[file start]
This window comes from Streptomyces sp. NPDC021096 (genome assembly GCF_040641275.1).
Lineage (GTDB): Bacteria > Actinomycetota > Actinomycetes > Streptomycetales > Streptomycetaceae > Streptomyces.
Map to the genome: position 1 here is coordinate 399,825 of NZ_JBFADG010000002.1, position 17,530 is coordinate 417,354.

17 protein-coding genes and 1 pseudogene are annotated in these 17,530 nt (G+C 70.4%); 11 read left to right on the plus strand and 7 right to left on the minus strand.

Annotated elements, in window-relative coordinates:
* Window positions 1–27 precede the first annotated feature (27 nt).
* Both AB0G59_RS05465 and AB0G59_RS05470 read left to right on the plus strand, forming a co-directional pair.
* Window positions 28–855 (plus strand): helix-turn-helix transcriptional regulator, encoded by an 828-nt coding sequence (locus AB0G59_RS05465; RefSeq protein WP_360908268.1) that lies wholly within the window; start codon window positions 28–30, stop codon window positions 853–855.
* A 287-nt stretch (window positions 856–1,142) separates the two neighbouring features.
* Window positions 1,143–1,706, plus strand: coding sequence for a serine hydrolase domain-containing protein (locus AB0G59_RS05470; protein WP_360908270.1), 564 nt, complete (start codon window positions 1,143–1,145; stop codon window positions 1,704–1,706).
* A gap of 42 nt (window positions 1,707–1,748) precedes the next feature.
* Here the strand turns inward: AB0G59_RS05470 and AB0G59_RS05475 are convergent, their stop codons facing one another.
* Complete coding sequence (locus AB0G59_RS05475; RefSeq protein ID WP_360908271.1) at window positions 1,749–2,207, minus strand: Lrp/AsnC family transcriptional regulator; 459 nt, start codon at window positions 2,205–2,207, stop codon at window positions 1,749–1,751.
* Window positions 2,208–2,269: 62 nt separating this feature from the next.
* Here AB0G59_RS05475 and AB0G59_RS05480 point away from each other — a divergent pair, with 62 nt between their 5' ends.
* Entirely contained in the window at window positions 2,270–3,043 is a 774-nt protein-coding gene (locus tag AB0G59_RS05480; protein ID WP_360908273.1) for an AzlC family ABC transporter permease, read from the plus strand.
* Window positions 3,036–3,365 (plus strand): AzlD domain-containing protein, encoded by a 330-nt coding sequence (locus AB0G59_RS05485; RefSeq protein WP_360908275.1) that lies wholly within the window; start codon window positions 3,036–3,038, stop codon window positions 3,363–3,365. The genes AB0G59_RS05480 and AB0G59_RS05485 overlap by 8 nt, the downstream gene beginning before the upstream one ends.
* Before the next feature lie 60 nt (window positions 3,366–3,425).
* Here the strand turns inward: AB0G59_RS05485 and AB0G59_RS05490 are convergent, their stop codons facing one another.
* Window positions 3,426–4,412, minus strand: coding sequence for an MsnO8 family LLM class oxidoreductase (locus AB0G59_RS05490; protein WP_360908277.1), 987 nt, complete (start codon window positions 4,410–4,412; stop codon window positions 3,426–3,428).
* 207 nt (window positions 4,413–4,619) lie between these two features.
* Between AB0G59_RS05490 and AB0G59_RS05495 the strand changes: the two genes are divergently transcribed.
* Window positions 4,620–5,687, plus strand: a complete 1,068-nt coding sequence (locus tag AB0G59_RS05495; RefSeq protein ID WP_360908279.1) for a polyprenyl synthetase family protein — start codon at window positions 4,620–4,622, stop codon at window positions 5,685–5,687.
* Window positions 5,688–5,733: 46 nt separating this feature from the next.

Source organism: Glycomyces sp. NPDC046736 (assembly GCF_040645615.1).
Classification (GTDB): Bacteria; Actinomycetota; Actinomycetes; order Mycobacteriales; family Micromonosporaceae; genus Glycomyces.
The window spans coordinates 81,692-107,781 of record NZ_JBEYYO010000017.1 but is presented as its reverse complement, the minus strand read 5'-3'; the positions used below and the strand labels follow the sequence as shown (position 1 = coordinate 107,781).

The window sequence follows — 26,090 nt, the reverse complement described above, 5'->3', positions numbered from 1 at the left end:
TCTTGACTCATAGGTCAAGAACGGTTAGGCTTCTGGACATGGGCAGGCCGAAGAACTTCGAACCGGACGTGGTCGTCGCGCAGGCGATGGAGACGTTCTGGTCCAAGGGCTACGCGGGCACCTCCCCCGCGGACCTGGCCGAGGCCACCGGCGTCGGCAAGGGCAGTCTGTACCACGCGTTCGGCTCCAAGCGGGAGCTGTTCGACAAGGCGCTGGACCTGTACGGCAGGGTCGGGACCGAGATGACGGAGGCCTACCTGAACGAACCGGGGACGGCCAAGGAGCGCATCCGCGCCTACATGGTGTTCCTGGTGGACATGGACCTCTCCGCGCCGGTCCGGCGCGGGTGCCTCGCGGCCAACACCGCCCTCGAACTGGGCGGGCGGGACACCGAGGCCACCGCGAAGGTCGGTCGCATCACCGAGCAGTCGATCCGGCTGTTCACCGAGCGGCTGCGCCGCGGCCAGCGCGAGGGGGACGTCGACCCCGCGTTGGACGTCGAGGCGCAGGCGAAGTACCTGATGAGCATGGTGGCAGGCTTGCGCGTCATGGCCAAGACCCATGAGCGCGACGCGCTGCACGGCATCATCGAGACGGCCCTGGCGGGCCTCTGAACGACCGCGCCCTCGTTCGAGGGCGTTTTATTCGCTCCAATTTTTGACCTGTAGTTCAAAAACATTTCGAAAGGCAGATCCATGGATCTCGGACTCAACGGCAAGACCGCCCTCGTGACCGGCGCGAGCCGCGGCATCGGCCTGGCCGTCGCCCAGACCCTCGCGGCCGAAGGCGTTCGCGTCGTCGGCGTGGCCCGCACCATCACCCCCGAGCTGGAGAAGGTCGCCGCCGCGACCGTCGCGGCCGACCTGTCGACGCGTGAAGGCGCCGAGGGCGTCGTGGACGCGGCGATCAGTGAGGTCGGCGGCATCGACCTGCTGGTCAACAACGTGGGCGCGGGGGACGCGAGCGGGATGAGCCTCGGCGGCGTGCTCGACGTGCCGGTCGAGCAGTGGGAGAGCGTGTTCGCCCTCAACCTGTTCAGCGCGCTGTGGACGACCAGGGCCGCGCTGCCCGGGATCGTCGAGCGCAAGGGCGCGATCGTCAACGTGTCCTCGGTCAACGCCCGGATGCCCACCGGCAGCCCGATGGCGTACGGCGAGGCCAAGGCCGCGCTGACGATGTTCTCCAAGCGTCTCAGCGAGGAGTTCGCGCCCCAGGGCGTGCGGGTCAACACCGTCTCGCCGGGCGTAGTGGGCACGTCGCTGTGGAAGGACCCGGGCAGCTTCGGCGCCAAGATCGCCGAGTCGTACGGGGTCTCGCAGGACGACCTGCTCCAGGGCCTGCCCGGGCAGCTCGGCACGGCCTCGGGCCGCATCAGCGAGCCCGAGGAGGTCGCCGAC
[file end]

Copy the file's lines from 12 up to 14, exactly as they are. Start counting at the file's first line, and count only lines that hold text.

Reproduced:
* Here the strand turns inward: AB0G59_RS05470 and AB0G59_RS05475 are convergent, their stop codons facing one another.
* Complete coding sequence (locus AB0G59_RS05475; RefSeq protein ID WP_360908271.1) at window positions 1,749–2,207, minus strand: Lrp/AsnC family transcriptional regulator; 459 nt, start codon at window positions 2,205–2,207, stop codon at window positions 1,749–1,751.
* Window positions 2,208–2,269: 62 nt separating this feature from the next.